The long-range goal of the proposed studies is to identify the mechanisms of cell fate specification during vertebrate development. The focus is on the Nodal TGFss pathway, which plays fundamental roles in mesoderm and endoderm induction and left-right axis determination. Nodal signaling has concentration-dependent effects on the formation of mesodermal and endodermal cell types, but it is unclear how graded Nodal signaling induces different fates. To gain a deeper understanding of Nodal signaling, this project will determine (1) how ligand diffusion and clearance contribute to the distribution of Nodal signals, and (2) how graded Nodal signaling is interpreted in responding cells. These studies will be performed in zebrafish embryos, because sophisticated live imaging can be combined with genetic approaches. The proposed studies will advance the understanding of Nodal signaling and provide general insights into how graded signals pattern fields of cells. Abnormalities in human Nodal signaling are associated with forebrain anomalies, left-right defects and cancer. The proposed studies will thus help to provide the necessary context for understanding human birth defects and disease. Nodal signaling is also employed to maintain and differentiate human embryonic stem cells. The proposed studies will thus help to inform strategies to manipulate stem cells for tissue repair and disease modeling. )

Public Health Relevance

This project addresses how the myriad of different cell types form during animal development. Abnormal regulation of this process leads to birth defects and cancer, whereas methodical manipulation of this process can help understand and treat degenerative diseases.

Agency
National Institute of Health (NIH)
Institute
National Institute of General Medical Sciences (NIGMS)
Type
Research Project (R01)
Project #
5R01GM056211-15
Application #
8401908
Study Section
Special Emphasis Panel (ZRG1-CB-Z (02))
Program Officer
Hoodbhoy, Tanya
Project Start
1997-09-01
Project End
2015-12-31
Budget Start
2013-01-01
Budget End
2013-12-31
Support Year
15
Fiscal Year
2013
Total Cost
$347,930
Indirect Cost
$134,665
Name
Harvard University
Department
Microbiology/Immun/Virology
Type
Schools of Arts and Sciences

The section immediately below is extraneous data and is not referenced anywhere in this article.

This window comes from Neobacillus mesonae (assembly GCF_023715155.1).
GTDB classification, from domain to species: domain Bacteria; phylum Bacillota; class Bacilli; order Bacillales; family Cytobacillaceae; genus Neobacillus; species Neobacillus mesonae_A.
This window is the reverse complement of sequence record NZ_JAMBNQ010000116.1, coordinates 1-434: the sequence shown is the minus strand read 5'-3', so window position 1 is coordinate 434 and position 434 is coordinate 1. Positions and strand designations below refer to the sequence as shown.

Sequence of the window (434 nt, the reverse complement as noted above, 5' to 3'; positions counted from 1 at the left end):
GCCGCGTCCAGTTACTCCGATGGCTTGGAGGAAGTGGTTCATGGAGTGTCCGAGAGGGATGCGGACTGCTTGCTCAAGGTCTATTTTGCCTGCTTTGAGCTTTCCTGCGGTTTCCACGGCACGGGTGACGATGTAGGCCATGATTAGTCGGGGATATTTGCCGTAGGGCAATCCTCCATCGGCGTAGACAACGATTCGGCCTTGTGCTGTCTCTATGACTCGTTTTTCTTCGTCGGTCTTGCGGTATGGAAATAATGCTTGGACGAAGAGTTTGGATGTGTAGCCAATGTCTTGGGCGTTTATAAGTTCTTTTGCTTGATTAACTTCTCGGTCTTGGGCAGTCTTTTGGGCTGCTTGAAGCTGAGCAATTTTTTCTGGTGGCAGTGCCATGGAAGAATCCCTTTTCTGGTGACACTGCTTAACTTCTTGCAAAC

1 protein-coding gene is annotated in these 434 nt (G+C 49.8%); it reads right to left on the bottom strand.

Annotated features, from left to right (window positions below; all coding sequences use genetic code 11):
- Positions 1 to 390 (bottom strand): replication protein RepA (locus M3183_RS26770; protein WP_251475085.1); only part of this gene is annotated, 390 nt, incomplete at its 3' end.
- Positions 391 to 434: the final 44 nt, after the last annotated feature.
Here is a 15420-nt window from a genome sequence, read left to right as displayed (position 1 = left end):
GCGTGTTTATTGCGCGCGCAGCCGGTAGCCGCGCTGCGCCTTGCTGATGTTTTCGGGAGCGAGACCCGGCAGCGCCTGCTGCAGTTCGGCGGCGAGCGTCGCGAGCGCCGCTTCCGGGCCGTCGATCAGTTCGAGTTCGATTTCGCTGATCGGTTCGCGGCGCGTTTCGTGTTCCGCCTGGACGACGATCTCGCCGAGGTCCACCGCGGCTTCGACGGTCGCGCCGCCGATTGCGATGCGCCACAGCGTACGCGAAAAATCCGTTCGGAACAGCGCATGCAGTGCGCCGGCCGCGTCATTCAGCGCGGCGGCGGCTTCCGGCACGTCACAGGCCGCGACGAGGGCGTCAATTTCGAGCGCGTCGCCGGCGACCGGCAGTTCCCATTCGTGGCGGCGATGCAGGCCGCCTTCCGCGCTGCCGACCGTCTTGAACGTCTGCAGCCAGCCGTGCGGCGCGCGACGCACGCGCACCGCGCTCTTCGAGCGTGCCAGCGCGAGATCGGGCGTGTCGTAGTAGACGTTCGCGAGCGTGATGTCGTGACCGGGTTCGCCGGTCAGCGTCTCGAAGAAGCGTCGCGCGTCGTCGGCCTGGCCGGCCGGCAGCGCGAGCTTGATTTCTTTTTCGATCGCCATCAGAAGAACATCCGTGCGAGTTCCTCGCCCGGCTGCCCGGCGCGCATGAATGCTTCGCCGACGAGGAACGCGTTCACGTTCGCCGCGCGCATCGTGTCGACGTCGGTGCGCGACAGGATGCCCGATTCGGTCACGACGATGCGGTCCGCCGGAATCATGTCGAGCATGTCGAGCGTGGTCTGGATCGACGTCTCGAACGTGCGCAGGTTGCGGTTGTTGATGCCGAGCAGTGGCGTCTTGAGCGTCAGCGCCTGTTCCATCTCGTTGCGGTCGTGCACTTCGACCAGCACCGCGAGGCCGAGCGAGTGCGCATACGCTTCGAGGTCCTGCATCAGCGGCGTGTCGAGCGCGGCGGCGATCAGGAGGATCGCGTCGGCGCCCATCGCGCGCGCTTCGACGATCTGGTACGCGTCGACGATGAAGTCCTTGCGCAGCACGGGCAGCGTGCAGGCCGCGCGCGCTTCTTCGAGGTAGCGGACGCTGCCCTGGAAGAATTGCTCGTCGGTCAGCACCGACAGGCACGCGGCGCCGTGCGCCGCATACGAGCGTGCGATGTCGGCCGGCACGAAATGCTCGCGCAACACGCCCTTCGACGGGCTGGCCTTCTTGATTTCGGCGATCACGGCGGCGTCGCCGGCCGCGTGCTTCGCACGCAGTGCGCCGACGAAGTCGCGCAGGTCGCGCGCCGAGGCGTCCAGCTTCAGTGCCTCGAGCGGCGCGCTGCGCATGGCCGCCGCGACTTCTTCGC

DUNS #
082359691
City
Cambridge
State
MA
Country
United States
Zip Code
02138
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Xu, Han; Xu, Kexin; He, Housheng H et al. (2016) Integrative Analysis Reveals the Transcriptional Collaboration between EZH2 and E2F1 in the Regulation of Cancer-Related Gene Expression. Mol Cancer Res 14:163-72
McKenna, Aaron; Findlay, Gregory M; Gagnon, James A et al. (2016) Whole-organism lineage tracing by combinatorial and cumulative genome editing. Science 353:aaf7907
Thyme, Summer B; Akhmetova, Laila; Montague, Tessa G et al. (2016) Internal guide RNA interactions interfere with Cas9-mediated cleavage. Nat Commun 7:11750
Chew, Guo-Liang; Pauli, Andrea; Schier, Alexander F (2016) Conservation of uORF repressiveness and sequence features in mouse, human and zebrafish. Nat Commun 7:11663
Dubrulle, Julien; Jordan, Benjamin M; Akhmetova, Laila et al. (2015) Response to Nodal morphogen gradient is determined by the kinetics of target gene induction. Elife 4:
Pauli, Andrea; Montague, Tessa G; Lennox, Kim A et al. (2015) Antisense Oligonucleotide-Mediated Transcript Knockdown in Zebrafish. PLoS One 10:e0139504
Pauli, Andrea; Valen, Eivind; Schier, Alexander F (2015) Identifying (non-)coding RNAs and small peptides: challenges and opportunities. Bioessays 37:103-12
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Satija, Rahul; Farrell, Jeffrey A; Gennert, David et al. (2015) Spatial reconstruction of single-cell gene expression data. Nat Biotechnol 33:495-502

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